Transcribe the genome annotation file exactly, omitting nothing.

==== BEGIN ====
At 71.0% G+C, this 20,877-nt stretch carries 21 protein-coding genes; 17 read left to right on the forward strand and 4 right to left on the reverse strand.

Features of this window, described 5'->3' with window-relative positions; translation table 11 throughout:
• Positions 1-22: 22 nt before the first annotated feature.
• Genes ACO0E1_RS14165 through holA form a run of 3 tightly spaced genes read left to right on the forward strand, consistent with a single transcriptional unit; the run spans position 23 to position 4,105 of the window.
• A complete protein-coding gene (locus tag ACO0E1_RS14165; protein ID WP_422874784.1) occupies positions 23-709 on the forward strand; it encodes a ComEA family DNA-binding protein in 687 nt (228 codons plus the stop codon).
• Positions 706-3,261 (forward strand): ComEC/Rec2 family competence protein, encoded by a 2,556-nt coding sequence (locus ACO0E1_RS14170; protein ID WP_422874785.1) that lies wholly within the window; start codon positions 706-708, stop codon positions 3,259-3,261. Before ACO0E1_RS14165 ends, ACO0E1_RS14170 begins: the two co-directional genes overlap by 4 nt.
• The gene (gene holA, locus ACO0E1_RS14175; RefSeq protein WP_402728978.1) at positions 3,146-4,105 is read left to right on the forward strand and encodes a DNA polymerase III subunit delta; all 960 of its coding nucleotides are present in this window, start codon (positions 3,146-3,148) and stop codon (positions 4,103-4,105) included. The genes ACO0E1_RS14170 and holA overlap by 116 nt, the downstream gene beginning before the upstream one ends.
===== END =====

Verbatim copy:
At 71.0% G+C, this 20,877-nt stretch carries 21 protein-coding genes; 17 read left to right on the forward strand and 4 right to left on the reverse strand.

Features of this window, described 5'->3' with window-relative positions; translation table 11 throughout:
• Positions 1-22: 22 nt before the first annotated feature.
• Genes ACO0E1_RS14165 through holA form a run of 3 tightly spaced genes read left to right on the forward strand, consistent with a single transcriptional unit; the run spans position 23 to position 4,105 of the window.
• A complete protein-coding gene (locus tag ACO0E1_RS14165; protein ID WP_422874784.1) occupies positions 23-709 on the forward strand; it encodes a ComEA family DNA-binding protein in 687 nt (228 codons plus the stop codon).
• Positions 706-3,261 (forward strand): ComEC/Rec2 family competence protein, encoded by a 2,556-nt coding sequence (locus ACO0E1_RS14170; protein ID WP_422874785.1) that lies wholly within the window; start codon positions 706-708, stop codon positions 3,259-3,261. Before ACO0E1_RS14165 ends, ACO0E1_RS14170 begins: the two co-directional genes overlap by 4 nt.
• The gene (gene holA, locus ACO0E1_RS14175; RefSeq protein WP_402728978.1) at positions 3,146-4,105 is read left to right on the forward strand and encodes a DNA polymerase III subunit delta; all 960 of its coding nucleotides are present in this window, start codon (positions 3,146-3,148) and stop codon (positions 4,103-4,105) included. The genes ACO0E1_RS14170 and holA overlap by 116 nt, the downstream gene beginning before the upstream one ends.